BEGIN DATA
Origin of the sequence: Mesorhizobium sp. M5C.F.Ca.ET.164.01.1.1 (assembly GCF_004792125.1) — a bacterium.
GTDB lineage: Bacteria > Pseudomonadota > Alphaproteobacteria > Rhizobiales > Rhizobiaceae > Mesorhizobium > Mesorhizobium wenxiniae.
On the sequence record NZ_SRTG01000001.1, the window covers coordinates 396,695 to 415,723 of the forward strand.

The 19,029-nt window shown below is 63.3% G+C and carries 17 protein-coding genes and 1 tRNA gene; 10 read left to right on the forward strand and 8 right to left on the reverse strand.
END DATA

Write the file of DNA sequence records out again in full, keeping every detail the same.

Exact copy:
Origin of the sequence: Mesorhizobium sp. M5C.F.Ca.ET.164.01.1.1 (assembly GCF_004792125.1) — a bacterium.
GTDB lineage: Bacteria > Pseudomonadota > Alphaproteobacteria > Rhizobiales > Rhizobiaceae > Mesorhizobium > Mesorhizobium wenxiniae.
On the sequence record NZ_SRTG01000001.1, the window covers coordinates 396,695 to 415,723 of the forward strand.

The 19,029-nt window shown below is 63.3% G+C and carries 17 protein-coding genes and 1 tRNA gene; 10 read left to right on the forward strand and 8 right to left on the reverse strand.